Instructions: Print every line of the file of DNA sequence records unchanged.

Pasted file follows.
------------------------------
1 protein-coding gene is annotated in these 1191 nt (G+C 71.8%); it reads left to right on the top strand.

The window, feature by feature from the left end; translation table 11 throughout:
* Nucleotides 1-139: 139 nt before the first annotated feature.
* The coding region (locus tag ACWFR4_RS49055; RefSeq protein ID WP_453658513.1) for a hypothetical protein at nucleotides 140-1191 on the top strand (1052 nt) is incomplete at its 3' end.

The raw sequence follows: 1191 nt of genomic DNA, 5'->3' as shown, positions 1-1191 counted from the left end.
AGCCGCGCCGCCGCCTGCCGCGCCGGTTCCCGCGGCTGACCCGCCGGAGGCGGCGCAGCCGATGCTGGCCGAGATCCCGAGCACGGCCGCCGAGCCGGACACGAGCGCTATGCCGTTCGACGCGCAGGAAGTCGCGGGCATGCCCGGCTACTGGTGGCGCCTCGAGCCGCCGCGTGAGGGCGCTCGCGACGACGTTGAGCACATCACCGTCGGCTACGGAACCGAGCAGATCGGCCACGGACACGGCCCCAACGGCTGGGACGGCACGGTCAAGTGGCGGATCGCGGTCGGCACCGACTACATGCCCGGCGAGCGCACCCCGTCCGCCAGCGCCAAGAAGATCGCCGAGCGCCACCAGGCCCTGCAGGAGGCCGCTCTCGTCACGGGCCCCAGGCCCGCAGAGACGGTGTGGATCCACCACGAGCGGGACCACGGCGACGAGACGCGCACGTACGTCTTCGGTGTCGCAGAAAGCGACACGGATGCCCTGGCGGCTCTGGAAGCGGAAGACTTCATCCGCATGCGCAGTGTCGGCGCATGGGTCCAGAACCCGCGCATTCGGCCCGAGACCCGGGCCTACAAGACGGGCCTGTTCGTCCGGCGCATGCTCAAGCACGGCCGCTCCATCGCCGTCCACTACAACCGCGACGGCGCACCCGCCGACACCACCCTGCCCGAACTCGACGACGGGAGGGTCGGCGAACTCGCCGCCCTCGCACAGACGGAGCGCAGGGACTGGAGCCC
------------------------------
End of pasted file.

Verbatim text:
1 protein-coding gene is annotated in these 1191 nt (G+C 71.8%); it reads left to right on the top strand.

The window, feature by feature from the left end; translation table 11 throughout:
* Nucleotides 1-139: 139 nt before the first annotated feature.
* The coding region (locus tag ACWFR4_RS49055; RefSeq protein ID WP_453658513.1) for a hypothetical protein at nucleotides 140-1191 on the top strand (1052 nt) is incomplete at its 3' end.

The raw sequence follows: 1191 nt of genomic DNA, 5'->3' as shown, positions 1-1191 counted from the left end.
AGCCGCGCCGCCGCCTGCCGCGCCGGTTCCCGCGGCTGACCCGCCGGAGGCGGCGCAGCCGATGCTGGCCGAGATCCCGAGCACGGCCGCCGAGCCGGACACGAGCGCTATGCCGTTCGACGCGCAGGAAGTCGCGGGCATGCCCGGCTACTGGTGGCGCCTCGAGCCGCCGCGTGAGGGCGCTCGCGACGACGTTGAGCACATCACCGTCGGCTACGGAACCGAGCAGATCGGCCACGGACACGGCCCCAACGGCTGGGACGGCACGGTCAAGTGGCGGATCGCGGTCGGCACCGACTACATGCCCGGCGAGCGCACCCCGTCCGCCAGCGCCAAGAAGATCGCCGAGCGCCACCAGGCCCTGCAGGAGGCCGCTCTCGTCACGGGCCCCAGGCCCGCAGAGACGGTGTGGATCCACCACGAGCGGGACCACGGCGACGAGACGCGCACGTACGTCTTCGGTGTCGCAGAAAGCGACACGGATGCCCTGGCGGCTCTGGAAGCGGAAGACTTCATCCGCATGCGCAGTGTCGGCGCATGGGTCCAGAACCCGCGCATTCGGCCCGAGACCCGGGCCTACAAGACGGGCCTGTTCGTCCGGCGCATGCTCAAGCACGGCCGCTCCATCGCCGTCCACTACAACCGCGACGGCGCACCCGCCGACACCACCCTGCCCGAACTCGACGACGGGAGGGTCGGCGAACTCGCCGCCCTCGCACAGACGGAGCGCAGGGACTGGAGCCC